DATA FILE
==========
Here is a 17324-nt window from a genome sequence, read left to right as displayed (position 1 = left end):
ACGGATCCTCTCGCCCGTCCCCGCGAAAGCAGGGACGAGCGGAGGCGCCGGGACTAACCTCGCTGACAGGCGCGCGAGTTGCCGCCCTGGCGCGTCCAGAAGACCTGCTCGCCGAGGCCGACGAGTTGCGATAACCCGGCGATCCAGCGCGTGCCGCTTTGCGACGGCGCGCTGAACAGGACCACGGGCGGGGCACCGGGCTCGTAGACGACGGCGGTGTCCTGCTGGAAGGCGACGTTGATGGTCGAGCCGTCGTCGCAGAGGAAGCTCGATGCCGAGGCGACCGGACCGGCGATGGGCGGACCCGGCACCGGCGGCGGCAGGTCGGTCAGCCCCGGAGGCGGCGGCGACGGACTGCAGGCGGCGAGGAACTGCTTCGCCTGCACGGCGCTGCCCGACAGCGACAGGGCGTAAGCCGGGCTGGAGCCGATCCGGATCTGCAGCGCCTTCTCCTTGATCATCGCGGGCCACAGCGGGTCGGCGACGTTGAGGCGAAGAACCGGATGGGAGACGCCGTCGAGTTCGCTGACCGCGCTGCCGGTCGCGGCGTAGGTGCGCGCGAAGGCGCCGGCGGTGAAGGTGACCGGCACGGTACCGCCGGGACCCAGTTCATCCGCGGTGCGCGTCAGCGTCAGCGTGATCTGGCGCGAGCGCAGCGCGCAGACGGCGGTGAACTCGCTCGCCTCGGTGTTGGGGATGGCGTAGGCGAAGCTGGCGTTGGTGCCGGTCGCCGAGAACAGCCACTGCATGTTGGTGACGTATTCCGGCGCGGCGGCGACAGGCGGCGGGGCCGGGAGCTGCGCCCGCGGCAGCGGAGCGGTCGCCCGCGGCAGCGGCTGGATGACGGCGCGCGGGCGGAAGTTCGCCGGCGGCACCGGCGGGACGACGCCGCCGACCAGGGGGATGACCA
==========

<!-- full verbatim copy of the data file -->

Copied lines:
Here is a 17324-nt window from a genome sequence, read left to right as displayed (position 1 = left end):
ACGGATCCTCTCGCCCGTCCCCGCGAAAGCAGGGACGAGCGGAGGCGCCGGGACTAACCTCGCTGACAGGCGCGCGAGTTGCCGCCCTGGCGCGTCCAGAAGACCTGCTCGCCGAGGCCGACGAGTTGCGATAACCCGGCGATCCAGCGCGTGCCGCTTTGCGACGGCGCGCTGAACAGGACCACGGGCGGGGCACCGGGCTCGTAGACGACGGCGGTGTCCTGCTGGAAGGCGACGTTGATGGTCGAGCCGTCGTCGCAGAGGAAGCTCGATGCCGAGGCGACCGGACCGGCGATGGGCGGACCCGGCACCGGCGGCGGCAGGTCGGTCAGCCCCGGAGGCGGCGGCGACGGACTGCAGGCGGCGAGGAACTGCTTCGCCTGCACGGCGCTGCCCGACAGCGACAGGGCGTAAGCCGGGCTGGAGCCGATCCGGATCTGCAGCGCCTTCTCCTTGATCATCGCGGGCCACAGCGGGTCGGCGACGTTGAGGCGAAGAACCGGATGGGAGACGCCGTCGAGTTCGCTGACCGCGCTGCCGGTCGCGGCGTAGGTGCGCGCGAAGGCGCCGGCGGTGAAGGTGACCGGCACGGTACCGCCGGGACCCAGTTCATCCGCGGTGCGCGTCAGCGTCAGCGTGATCTGGCGCGAGCGCAGCGCGCAGACGGCGGTGAACTCGCTCGCCTCGGTGTTGGGGATGGCGTAGGCGAAGCTGGCGTTGGTGCCGGTCGCCGAGAACAGCCACTGCATGTTGGTGACGTATTCCGGCGCGGCGGCGACAGGCGGCGGGGCCGGGAGCTGCGCCCGCGGCAGCGGAGCGGTCGCCCGCGGCAGCGGCTGGATGACGGCGCGCGGGCGGAAGTTCGCCGGCGGCACCGGCGGGACGACGCCGCCGACCAGGGGGATGACCA